New Year’s Resolutions

Ah, the New Year: bad hangovers and worse resolutions. Ideally, if you suffered the one, you haven’t vowed to eliminate the source of the other. Pain fades and hangar flying sessions are always fueled by adult beverages. Why add the guilt of breaking a resolution you can’t keep to your already overburdened psyche.

For pilots, New Year’s resolutions should include fun things – not things that you want to eliminate, reduce or suppress. “What fun things?” you ask. Well, hell, that’s the point of this post, isn’t it?

Achieving new ratings or certificates is always fun. Okay, a new rating or certificate involves time, money and effort – which some may see as the antithesis of fun – but we’re pilots; we love challenges, and time, money and effort are our favorite buzz words.

Isn’t it about time for that instrument rating you’ve been saying you were going to get since before dirt? Instrument flying is precision and requires a laser-like focus. The initial training can be boring and repetitive because, as you might remember from your primary training, it requires new habits and interpretive skills. Trying to keep those flight instruments aligned and behaving sometimes seems as difficult as a one-eyed cat watching six mouse holes – but, lordy, it’s rewarding. And, once you’ve succeeded and actually have to use those hard-won skills, the reward of finding the runway in front of you as you emerge from a cloud is indescribable.

Okay, here’s one near to my heart. Get your tail wheel endorsement. Sure, it requires skills that you never really developed in your primary training. I mean, really, did you ever fully understand crosswind landing techniques? But learning what your feet are for in an airplane will make you a far better and far more confident and competent pilot than the great unwashed group of tricycle gear folk. Tail wheel training teaches you that you will always and forevermore land with the longitudinal axis of the airplane pointed straight down the runway. It teaches you about that fickle witch, the WIND, which always toys with pilots. Once you learn about wind and how to deal with the witch (should always be spelled with a “b”), you will become a far more capable pilot – and isn’t that a goal for all of us.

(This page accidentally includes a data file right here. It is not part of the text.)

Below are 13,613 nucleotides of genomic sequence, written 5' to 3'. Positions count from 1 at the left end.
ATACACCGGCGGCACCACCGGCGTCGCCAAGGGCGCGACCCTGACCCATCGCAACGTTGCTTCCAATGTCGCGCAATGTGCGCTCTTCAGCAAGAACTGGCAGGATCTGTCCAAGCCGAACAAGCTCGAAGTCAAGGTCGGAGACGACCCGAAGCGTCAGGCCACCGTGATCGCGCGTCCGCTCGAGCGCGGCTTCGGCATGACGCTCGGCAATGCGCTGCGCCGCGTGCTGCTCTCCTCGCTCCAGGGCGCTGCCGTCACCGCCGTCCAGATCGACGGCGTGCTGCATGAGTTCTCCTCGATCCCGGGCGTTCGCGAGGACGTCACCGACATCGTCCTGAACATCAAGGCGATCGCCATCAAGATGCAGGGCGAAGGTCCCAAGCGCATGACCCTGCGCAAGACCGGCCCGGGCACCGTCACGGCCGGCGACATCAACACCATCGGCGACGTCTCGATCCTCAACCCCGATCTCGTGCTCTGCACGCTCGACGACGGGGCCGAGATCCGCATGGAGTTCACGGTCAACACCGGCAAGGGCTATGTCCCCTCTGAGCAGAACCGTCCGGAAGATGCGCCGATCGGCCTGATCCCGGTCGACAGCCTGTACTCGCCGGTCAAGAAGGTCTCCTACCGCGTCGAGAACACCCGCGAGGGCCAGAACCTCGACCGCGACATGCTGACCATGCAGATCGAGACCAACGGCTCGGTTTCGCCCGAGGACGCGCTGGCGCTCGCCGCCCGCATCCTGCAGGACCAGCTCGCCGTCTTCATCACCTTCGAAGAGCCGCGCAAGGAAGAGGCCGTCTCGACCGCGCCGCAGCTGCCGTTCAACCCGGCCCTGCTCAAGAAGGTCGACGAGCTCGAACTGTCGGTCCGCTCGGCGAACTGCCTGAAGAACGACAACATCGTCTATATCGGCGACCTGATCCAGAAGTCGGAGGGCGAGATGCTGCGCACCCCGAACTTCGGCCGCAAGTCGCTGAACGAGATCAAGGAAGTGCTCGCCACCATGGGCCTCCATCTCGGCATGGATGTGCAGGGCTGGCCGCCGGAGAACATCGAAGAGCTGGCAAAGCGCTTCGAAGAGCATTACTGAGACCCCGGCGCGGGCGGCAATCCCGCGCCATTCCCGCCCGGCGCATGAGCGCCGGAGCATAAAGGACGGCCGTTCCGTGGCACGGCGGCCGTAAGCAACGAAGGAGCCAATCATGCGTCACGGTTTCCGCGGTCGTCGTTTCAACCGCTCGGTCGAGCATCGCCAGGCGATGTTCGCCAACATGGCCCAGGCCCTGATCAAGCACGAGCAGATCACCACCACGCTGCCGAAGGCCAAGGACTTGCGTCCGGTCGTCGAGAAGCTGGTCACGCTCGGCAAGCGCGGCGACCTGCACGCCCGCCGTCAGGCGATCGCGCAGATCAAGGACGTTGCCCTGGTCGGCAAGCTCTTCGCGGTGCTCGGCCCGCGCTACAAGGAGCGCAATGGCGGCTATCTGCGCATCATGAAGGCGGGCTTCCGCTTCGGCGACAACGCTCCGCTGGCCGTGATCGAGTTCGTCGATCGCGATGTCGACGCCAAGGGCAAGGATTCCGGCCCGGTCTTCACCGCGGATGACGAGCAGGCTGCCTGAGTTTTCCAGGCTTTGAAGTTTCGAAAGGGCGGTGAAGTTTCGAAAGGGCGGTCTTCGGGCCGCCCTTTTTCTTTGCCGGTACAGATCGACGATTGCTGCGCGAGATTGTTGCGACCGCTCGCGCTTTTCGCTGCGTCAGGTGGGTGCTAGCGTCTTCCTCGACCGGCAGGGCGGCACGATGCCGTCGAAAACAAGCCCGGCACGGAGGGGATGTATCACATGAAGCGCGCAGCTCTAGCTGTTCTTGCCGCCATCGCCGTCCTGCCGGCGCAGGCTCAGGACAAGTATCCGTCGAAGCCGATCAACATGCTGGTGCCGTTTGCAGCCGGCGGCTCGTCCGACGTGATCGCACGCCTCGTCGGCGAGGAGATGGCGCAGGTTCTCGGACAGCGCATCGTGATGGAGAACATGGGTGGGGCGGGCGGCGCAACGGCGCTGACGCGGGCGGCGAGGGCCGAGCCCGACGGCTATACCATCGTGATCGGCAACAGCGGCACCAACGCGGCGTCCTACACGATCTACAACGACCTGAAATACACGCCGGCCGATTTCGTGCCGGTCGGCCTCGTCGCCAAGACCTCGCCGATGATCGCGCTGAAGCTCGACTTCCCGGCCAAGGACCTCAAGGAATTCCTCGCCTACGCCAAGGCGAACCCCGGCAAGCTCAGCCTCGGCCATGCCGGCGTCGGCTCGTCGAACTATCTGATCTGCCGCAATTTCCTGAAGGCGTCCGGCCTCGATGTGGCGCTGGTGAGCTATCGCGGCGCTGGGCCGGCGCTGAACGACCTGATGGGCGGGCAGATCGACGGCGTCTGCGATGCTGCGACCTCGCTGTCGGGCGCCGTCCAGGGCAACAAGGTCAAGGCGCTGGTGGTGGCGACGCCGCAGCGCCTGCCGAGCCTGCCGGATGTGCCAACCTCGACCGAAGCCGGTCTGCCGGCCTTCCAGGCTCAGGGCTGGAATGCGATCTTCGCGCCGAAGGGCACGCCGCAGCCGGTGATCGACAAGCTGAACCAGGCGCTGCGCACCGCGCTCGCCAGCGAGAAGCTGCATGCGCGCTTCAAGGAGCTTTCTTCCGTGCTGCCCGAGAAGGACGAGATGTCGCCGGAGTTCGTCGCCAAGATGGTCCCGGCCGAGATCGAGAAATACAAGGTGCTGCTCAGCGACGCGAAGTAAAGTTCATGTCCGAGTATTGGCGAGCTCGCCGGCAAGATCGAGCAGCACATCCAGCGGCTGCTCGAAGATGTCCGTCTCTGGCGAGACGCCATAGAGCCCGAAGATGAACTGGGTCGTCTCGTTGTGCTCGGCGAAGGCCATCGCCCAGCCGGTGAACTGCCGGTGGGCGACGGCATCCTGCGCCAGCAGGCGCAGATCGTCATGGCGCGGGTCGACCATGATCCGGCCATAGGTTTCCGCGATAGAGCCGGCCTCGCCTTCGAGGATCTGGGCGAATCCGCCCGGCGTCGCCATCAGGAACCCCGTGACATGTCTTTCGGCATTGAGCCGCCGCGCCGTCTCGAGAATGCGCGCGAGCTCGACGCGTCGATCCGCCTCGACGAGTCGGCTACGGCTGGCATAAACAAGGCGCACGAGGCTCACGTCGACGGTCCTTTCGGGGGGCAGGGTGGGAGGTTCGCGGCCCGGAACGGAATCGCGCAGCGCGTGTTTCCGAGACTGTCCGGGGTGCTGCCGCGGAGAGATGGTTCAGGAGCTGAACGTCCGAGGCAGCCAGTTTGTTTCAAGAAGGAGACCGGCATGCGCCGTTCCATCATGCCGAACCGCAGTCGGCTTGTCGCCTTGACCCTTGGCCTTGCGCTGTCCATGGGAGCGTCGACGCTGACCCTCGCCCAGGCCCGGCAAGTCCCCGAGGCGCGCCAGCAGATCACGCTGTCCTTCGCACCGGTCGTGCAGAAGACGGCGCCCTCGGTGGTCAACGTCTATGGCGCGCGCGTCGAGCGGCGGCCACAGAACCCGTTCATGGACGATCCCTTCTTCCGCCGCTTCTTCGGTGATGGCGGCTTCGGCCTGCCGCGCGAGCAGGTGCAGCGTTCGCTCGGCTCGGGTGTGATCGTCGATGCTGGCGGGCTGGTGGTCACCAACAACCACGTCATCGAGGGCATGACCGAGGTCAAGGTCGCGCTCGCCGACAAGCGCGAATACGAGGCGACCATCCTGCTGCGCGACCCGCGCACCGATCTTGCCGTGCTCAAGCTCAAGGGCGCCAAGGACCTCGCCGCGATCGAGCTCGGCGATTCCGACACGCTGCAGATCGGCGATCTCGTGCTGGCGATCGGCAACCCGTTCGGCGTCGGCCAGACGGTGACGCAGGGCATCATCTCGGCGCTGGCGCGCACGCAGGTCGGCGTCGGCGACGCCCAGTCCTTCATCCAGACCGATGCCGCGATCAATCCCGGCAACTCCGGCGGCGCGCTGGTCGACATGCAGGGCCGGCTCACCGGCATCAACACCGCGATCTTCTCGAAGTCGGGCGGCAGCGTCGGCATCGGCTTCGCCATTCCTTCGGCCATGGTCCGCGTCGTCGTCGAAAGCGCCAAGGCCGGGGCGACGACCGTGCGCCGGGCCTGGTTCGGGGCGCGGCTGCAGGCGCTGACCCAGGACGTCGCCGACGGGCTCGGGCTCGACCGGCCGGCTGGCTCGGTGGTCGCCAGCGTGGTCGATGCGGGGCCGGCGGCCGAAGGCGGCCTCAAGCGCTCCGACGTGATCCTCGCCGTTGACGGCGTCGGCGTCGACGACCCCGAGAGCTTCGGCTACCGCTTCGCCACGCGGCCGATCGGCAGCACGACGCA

An easier, and far less expensive, choice would be getting a high performance endorsement, or, its more expensive and time-consuming big brother, a complex endorsement. High performance airplanes have more than 200 hp. Complex airplanes have constant speed props, landing gear and flaps. Flying a high performance airplane comes with some ego gratification – the thrill of firing up an engine that sounds like an airplane engine should: meaty. The rumble from a 235 hp 182, the throb of a 300 hp Cherokee Six, strikes deep in our innards. It’s probably more of a “guy thing” – kind-a like the kick we get from our first muscle car. The check out is usually fairly simple and the kick derived from flying faster, heavier equipment is always worth the price.